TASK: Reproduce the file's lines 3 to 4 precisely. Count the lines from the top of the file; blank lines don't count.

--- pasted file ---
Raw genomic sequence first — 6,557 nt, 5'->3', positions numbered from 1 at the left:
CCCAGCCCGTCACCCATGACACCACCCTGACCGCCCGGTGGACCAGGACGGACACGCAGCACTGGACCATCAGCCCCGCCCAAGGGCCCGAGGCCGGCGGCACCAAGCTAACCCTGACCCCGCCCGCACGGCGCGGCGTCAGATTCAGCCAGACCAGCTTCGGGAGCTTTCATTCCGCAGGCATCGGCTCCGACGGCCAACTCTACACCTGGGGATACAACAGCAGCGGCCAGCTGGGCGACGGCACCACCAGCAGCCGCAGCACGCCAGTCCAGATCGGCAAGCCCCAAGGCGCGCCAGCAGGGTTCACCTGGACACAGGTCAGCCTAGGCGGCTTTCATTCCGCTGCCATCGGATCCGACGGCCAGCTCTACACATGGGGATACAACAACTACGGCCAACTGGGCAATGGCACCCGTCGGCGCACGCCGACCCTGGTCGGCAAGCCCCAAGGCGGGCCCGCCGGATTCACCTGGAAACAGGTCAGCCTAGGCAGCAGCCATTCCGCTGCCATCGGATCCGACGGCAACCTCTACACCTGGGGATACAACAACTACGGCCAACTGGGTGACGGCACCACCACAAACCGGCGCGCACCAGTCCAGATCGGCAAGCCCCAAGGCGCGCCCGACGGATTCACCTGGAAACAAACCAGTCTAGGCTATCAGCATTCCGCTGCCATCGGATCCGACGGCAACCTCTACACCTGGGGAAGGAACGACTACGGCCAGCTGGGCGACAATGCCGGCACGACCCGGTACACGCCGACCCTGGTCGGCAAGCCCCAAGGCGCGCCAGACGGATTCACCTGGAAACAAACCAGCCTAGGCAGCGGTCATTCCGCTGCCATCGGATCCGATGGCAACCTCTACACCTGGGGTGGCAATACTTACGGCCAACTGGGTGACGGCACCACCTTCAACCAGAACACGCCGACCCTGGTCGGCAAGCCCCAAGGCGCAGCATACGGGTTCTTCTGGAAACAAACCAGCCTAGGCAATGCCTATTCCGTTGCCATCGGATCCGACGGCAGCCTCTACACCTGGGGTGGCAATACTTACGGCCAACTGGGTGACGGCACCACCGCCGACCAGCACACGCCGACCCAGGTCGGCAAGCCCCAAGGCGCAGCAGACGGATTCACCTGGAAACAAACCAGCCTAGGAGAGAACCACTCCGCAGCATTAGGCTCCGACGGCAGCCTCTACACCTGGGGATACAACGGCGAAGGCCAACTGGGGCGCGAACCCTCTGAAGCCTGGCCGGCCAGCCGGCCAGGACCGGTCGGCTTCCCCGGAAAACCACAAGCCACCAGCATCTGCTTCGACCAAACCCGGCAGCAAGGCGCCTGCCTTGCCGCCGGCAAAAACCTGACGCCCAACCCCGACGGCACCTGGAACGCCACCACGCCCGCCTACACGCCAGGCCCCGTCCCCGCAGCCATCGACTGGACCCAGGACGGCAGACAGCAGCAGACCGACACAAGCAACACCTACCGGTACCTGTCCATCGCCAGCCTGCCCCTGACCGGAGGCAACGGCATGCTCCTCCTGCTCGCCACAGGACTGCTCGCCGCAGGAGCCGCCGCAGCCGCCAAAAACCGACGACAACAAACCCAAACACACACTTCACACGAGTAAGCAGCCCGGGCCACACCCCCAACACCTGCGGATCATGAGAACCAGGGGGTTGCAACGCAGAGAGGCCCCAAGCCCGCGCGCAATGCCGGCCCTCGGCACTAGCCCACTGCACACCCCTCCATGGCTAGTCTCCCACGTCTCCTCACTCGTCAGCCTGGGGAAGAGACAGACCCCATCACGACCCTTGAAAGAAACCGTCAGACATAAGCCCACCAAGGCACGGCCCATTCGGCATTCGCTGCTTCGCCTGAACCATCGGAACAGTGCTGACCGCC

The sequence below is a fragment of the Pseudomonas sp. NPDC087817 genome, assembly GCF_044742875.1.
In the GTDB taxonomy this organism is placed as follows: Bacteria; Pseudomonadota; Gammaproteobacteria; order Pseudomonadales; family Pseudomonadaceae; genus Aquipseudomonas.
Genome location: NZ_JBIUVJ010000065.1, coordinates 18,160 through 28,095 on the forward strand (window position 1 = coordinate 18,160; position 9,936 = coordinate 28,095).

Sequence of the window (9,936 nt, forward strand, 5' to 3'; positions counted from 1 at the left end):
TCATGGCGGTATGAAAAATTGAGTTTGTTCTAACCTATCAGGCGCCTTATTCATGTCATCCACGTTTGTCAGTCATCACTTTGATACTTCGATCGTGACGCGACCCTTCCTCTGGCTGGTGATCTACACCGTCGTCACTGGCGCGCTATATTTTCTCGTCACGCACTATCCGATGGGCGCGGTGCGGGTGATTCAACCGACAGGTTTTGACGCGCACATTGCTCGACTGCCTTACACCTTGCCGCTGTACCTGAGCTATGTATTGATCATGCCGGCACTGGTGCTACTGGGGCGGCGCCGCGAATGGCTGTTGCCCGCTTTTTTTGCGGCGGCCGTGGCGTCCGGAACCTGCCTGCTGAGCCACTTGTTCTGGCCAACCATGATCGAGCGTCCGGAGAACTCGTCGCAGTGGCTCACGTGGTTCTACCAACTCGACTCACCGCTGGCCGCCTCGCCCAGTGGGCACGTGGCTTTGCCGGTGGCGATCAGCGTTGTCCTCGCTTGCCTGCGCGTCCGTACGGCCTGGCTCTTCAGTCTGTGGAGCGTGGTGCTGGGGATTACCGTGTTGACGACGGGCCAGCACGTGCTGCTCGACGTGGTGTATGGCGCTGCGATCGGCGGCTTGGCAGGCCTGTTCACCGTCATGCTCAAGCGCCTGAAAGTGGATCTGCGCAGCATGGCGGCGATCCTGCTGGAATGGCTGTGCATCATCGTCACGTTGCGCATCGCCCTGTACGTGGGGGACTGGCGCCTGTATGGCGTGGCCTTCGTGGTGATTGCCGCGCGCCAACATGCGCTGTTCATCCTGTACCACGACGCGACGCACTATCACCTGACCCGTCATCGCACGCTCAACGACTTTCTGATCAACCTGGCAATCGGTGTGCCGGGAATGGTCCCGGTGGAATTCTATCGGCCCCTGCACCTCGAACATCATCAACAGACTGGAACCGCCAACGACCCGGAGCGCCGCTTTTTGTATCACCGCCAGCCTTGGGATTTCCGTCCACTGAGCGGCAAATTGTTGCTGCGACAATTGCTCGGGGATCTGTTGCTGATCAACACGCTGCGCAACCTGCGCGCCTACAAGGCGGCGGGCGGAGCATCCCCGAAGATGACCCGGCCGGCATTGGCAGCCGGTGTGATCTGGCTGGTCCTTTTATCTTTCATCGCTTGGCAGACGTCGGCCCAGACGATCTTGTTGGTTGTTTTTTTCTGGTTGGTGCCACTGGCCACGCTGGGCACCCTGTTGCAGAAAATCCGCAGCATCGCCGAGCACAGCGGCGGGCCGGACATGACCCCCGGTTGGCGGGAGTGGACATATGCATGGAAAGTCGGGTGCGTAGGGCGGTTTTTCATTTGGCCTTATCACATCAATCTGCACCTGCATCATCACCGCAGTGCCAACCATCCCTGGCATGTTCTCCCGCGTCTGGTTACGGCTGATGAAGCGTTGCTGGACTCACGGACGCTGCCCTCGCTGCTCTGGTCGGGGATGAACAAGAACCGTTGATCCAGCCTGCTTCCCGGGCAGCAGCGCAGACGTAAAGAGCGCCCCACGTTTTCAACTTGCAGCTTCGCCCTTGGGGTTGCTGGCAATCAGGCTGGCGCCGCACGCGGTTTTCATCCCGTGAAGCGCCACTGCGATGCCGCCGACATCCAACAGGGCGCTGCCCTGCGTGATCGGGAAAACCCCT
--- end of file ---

The sequence below is a fragment of the Pseudomonas sp. NPDC087817 genome, assembly GCF_044742875.1.
In the GTDB taxonomy this organism is placed as follows: Bacteria; Pseudomonadota; Gammaproteobacteria; order Pseudomonadales; family Pseudomonadaceae; genus Aquipseudomonas.